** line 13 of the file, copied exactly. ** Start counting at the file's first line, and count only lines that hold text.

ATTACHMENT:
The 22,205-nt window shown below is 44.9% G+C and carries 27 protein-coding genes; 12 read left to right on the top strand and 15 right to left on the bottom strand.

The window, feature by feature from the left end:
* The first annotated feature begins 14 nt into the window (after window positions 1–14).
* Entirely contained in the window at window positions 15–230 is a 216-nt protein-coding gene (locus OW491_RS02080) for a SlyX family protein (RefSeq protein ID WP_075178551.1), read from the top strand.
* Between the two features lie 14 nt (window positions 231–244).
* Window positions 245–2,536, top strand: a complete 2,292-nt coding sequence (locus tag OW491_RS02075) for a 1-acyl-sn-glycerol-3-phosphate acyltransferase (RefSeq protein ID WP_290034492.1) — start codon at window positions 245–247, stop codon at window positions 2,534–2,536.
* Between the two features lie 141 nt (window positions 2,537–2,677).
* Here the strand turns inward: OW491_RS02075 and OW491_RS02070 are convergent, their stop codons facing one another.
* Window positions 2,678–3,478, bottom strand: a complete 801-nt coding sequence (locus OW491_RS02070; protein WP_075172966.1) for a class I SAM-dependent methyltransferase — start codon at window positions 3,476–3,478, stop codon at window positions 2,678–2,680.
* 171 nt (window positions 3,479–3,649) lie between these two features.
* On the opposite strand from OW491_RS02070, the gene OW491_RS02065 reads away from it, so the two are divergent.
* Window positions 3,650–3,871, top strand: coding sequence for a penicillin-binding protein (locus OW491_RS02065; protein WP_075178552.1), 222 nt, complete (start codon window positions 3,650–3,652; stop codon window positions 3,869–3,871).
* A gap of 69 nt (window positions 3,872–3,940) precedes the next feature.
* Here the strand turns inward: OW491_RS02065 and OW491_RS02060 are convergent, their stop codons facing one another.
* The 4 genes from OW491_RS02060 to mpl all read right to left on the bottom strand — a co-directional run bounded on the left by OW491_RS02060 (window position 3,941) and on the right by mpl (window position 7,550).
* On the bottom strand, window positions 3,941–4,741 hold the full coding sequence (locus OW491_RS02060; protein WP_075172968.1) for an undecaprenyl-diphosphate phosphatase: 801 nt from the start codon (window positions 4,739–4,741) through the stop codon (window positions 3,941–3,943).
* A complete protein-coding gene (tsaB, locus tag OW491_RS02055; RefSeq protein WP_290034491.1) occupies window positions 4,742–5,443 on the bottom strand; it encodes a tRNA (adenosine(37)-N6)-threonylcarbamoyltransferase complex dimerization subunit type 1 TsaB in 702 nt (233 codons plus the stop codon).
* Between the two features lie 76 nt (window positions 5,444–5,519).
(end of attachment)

* A gap of 69 nt (window positions 3,872–3,940) precedes the next feature.